“Today’s ruling was the most decisive victory yet against the abortion-pill mandate. The number of religious freedom victories against the mandate continues to mount, sending the clearest signal possible to the Obama administration that no employer, no matter where he or she works, should be forced to choose between violating his or her conscience and paying a fine” said Ashley McGuire, Senior Fellow with the Catholic Association, in a prepared statement. We hope that President Obama and Kathleen Sebelius will heed the court and give people of faith all over this country relief from this unjust mandate.”
The Catholic Association is a US-based group that seeks to publicly defend Catholic values.
Father Frank Pavone, director of Priests for Life, said his group filed a lawsuit a little over a year ago.
“The fact of the matter is the courts remain our best recourse,” he said. “The more lawsuits on this, the better.”
“One of the things the whole mandate is doing is that it’s forcing us to fight,” he added.
Father Pavone said, unless justice prevails, there’s a real possibility some Catholic institutions may be forced to shut their doors. “I think so,” he said. “This administration, for whatever reason, they simply don’t see things our way.”
“In some ways it’s a mind game,” he said. “It’s a test of wills.”
He said the ruling presents a dilemma for privately run Catholic businesses, as well as for Church-based institutions. This could also be the start of increased persecution of Christians, noted Father Pavone.
“Yes, that’s certainly something that history has seen before,” adding that we shouldn’t “underestimate” the potential for this to happen.
Father Pavone said the current HHS mandate is simply a list of “preventative services” included under the Affordable Care Act. The list was approved in 2012, two years after the health care act became law.
“What prevents them tomorrow or next year from adding additional things to the list?,” Father Pavone wondered.
He said it was impossible for Church leaders to accept these conditions. “There’s no way that they or their institutions will comply with that mandate,” he stated. “What will that non-compliance look like in practice?”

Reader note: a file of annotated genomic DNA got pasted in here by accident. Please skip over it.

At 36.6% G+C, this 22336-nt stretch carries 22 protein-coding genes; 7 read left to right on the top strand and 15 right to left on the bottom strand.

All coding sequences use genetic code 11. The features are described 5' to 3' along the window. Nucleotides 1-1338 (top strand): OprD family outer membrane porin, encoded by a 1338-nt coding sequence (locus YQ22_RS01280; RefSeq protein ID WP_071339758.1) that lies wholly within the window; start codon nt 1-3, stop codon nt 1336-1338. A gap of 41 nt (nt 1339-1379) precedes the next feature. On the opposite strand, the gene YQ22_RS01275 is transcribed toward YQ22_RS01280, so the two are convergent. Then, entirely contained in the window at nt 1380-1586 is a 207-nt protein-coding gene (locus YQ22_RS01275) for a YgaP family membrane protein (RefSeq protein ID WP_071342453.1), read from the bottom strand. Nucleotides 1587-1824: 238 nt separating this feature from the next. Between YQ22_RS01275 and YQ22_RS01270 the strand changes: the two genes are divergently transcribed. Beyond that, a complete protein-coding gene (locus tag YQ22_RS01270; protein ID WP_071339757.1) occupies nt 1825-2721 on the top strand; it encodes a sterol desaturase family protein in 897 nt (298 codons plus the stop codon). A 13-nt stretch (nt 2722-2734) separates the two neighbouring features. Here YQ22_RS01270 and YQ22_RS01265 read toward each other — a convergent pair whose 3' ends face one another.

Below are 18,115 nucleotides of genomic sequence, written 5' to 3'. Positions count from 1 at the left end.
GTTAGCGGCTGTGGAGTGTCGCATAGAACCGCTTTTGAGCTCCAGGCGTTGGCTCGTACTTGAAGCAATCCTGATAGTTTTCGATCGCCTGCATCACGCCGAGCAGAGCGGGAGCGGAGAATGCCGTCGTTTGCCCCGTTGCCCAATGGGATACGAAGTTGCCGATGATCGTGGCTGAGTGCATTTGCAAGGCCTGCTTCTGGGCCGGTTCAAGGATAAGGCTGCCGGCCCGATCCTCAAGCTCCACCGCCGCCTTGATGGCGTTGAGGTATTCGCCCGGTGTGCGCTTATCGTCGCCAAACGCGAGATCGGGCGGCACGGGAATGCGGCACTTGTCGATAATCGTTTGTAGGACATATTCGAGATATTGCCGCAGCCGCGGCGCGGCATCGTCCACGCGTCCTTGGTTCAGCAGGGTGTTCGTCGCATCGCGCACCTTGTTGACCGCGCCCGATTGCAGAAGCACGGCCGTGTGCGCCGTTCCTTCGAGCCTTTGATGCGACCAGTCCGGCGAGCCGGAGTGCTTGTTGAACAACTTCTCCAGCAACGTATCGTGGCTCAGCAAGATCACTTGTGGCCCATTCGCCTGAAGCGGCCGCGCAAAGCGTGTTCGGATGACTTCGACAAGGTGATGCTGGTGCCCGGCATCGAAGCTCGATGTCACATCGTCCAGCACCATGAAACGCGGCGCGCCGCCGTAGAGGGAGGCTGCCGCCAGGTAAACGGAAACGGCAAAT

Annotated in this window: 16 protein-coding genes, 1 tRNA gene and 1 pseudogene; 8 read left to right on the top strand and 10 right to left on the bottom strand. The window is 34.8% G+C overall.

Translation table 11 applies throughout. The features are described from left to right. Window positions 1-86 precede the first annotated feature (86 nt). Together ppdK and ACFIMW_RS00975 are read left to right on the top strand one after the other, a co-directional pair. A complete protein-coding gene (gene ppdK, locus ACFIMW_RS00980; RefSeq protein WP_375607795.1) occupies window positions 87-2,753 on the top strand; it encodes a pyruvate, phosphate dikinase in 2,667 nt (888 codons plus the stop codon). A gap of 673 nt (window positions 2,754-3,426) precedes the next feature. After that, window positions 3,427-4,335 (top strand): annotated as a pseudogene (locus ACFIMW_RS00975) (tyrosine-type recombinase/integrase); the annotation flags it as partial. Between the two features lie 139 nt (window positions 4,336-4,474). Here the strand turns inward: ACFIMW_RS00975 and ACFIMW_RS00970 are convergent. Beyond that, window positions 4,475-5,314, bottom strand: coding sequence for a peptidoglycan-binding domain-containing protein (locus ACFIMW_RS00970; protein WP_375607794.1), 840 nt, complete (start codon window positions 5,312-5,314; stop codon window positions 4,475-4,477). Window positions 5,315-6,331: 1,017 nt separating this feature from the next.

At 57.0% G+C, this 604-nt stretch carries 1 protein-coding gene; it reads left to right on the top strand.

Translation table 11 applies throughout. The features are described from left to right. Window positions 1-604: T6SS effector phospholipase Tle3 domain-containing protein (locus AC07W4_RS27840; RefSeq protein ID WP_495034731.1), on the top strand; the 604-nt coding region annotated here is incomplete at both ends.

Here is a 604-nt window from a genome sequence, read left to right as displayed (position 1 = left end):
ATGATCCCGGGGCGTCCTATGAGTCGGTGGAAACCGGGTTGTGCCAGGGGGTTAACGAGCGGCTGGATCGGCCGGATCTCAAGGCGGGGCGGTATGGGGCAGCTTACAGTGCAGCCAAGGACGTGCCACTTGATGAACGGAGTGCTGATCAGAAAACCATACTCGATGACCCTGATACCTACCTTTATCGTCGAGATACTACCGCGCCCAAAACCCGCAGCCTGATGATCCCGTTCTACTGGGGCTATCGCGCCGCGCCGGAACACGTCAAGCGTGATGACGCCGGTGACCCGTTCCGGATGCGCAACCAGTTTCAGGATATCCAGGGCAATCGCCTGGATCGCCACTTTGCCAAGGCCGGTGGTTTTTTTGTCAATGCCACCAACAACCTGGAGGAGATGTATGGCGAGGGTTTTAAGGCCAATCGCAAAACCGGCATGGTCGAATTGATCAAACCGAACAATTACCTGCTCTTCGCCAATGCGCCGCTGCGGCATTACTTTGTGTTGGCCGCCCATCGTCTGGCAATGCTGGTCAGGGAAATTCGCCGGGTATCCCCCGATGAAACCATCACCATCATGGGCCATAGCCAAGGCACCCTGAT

He went on to say that American Catholics are facing an attack on their religious liberties that is unprecedented. “Power is being given to particular individuals to do all things that are not within the text of the law,” he stated.
“We have to be vigilant, we have to be ready for battle, we have to be continually asking questions,” he added.
Franceso Cesareo, PhD., president of Assumption College, said his institution will not violate Catholic teaching on the sanctity of human life.
He bought the college another year of safe harbor by renewing its health insurance policy early, so coverage for its 500 employees extends into the summer of 2014.
“We are in a fortunate situation as we saw the deadline approaching a year ago,” he explained.
President Cesareo considered filing a lawsuit, but he was urged not to because of the liberal views held in the Massachusetts federal court system. If things didn’t go the right way, it could weaken cases being heard in other parts of the country.
“We have submitted to the HHS our objections and the reasons,” he added.
President Cesareo, however, believes some sort of deal will be struck that allows Catholic institutions to live out the Gospel message, while complying with the law.
“I can’t imagine that institutions of higher education would close” he said. “It would be such a massive disruption.”
“It is a freedom of religion issue and they just don’t seem to get that,” he concluded, noting the proposed exemption doesn’t apply to Assumption, or other Catholic organizations.“It is precisely because of our religious commitment that we are serving all people, because that is what Christ calls us to do.”
Dennis Irish, spokesperson for Worcester’s St. Vincent Medical Center said his facility, which employs 2,300 full-time, part-time and contract workers, will seek counsel from Church leaders.
“The hospital is committed to adhering to the Catholic mission and is legally required to abide by the rules and regulations of the Massachusetts Department of Public Health and those issued by the federal government,” Mr. Irish stated. “In matters of conflict between the two, hospital administration consults with the Bishop of Worcester and utilizes recognized and trained moralists and canonists.”
Father Stephen Gemme, pastor of Saint Bernadette parish and elementary school in Northborough, said he’ll be taking his direction from the USCCB. “The first thing I would do is look to the bishops for leadership,” he stated. “You follow the leadership of the bishops, the leadership of the Church.”
He said this direction would then flow to the local diocese.
“We’re all together,” which, he noted, is “the gift of being part of the Church.”
“The Holy Spirit guides the bishops, the bishops are heirs to the Apostles,” he added. “When you do that you’re blessed, because it gives glory to God.”
Some local Catholic-owned businesses are also watching to see how this unfolds. Vic Melfa is founder and president of The Training Associates, based in Westborough.
The company, which finds temporary contract work for information technology specialists, has nearly 100 employees.
Spokesperson Annette Parent said Mr. Melfa is closely watching the outcome and “he’s praying on it.”